Photograph by Donnie Reid
About the Project
Led by NGS/Waitt grantee John Pollack, a small group of volunteer archaeologists and divers associated with the Institute of Nautical Archaeology (INA) is working with the Yukon government to locate and document century-old stern-wheeler wrecks dating back to the Klondike Gold Rush.
In 2008 the Yukon River Survey team discovered an iconic paddle wheeler, lost in 1901, in 40 feet (12 meters) of water on Lake Laberge. This small steamboat, the A.J. Goddard, is the sole remaining example of small stern-wheelers that were carried in pieces over mountain passes from Skagway, Alaska, to ferry men, supplies, and scows in the headwaters of the Yukon River. Prefabricated in San Francisco and Seattle, the A.J. Goddard was assembled on the shores of Lake Bennett during the winter of 1897-98. It foundered in a fall storm in 1901, sinking at the north end of Lake Laberge and killing three men.
It took more than two decades of searching by local diver Doug Davidge to find the ship, but in 2008 he and an INA team pinpointed a promising target. Davidge and Pollack returned in June 2009—just 48 hours after the ice disappeared from the site—to make the first dives ever on this wreck. They found an intact 49.9-foot (15.2-meter) vessel lying upright in 37° F (2.8° C) water.
The team, which includes expert archaeologists, a bush-wise local, and a professional underwater photographer, is performing a photo-inventory and will survey the ship and recommend conservation measures to the Yukon Government.
A.J. Goddard Finds
There was no gold on this small vessel, but there was a wealth of information as to how the rivermen of the era lived and worked. The wreck and its debris field contain a diverse collection of tools, cooking utensils, and personal effects of the crew. These artifacts appear to be the contents of a self-sufficient, working stern-wheeler on which the crew fed themselves en route and periodically had to repair their ship on a remote wilderness river. Woodworking and blacksmithing tools are abundant and include a small forge, anvil, workbench, and hand tools. Cooking gear is the second dominant category of artifact. A small cookstove is on board, and a collection of enamelware, cook pots, and bottles lie scattered around the ship. Several long bones of a large mammal were found adjacent to the ship, suggesting fresh meat was on the menu. Personal artifacts associated with the crew include boots and the remains of a coat.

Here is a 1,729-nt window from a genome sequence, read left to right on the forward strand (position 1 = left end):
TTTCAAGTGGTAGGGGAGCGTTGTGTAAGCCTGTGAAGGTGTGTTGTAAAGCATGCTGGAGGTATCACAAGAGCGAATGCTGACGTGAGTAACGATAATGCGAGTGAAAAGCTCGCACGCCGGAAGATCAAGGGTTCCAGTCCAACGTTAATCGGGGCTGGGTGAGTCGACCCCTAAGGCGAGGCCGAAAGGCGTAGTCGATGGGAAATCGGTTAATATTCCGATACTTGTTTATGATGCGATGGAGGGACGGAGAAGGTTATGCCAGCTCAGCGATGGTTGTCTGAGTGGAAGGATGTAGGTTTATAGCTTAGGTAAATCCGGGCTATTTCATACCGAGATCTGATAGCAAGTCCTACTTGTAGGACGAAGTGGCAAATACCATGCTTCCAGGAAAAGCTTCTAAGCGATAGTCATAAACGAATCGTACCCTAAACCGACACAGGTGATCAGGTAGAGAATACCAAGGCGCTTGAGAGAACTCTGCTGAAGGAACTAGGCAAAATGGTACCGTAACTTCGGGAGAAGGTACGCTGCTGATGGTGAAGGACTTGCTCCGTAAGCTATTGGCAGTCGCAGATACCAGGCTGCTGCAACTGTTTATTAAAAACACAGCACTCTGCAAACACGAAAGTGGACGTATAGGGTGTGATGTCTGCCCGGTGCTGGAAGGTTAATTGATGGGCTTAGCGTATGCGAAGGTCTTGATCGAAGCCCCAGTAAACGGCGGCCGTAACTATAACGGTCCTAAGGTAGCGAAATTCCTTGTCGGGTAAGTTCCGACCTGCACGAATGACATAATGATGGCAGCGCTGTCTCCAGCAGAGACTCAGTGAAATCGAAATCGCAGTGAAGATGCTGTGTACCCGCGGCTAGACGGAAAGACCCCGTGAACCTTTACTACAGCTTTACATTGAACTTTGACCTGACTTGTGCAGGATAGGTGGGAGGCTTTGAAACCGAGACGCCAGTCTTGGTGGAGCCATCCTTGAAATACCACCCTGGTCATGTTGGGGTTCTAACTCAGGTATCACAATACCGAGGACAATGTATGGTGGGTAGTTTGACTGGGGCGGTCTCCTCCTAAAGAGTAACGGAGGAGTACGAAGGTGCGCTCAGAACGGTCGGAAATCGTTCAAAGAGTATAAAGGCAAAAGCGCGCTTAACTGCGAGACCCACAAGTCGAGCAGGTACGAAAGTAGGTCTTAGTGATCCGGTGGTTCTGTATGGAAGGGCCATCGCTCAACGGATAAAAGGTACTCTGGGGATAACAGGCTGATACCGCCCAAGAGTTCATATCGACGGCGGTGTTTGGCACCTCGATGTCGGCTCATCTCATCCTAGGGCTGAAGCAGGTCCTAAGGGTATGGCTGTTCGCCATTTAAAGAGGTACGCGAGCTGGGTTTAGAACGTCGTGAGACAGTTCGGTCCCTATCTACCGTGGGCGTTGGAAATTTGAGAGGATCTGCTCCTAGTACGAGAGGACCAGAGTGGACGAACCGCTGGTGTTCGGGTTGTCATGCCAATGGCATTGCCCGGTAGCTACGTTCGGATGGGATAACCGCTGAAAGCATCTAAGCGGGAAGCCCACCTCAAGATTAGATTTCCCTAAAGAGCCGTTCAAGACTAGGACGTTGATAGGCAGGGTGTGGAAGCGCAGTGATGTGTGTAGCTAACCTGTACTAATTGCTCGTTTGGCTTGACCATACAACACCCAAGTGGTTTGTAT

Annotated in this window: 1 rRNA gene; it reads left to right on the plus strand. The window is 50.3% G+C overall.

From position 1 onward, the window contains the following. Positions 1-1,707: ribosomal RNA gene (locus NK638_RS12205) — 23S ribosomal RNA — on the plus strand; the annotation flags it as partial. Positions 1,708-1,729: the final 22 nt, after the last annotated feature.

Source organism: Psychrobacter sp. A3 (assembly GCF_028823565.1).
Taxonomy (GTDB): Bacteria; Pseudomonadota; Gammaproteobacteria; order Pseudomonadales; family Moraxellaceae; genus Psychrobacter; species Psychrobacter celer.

There were clues about the ship's demise 108 years earlier. The main deck has ten hatches arranged in five pairs, and firewood is visible below deck within the forward holds. None of the hatch covers remain, suggesting they were not reliably secured and they washed away as the vessel foundered. Two axes lie on the deck at the bow where they were dropped after the crew cut away a barge in tow. One firebox door is open and stuffed with unburned wood, suggesting the men tried in vain to restart the boiler fire as the ship went down.
The wreck and its debris field are protected by territorial and federal law and all INA work conducted on Yukon wreck sites must be done under archaeological permit. Further work is planned for 2010.
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Fascinating Conversations From Our Weekly Radio Show—Nat Geo Weekend
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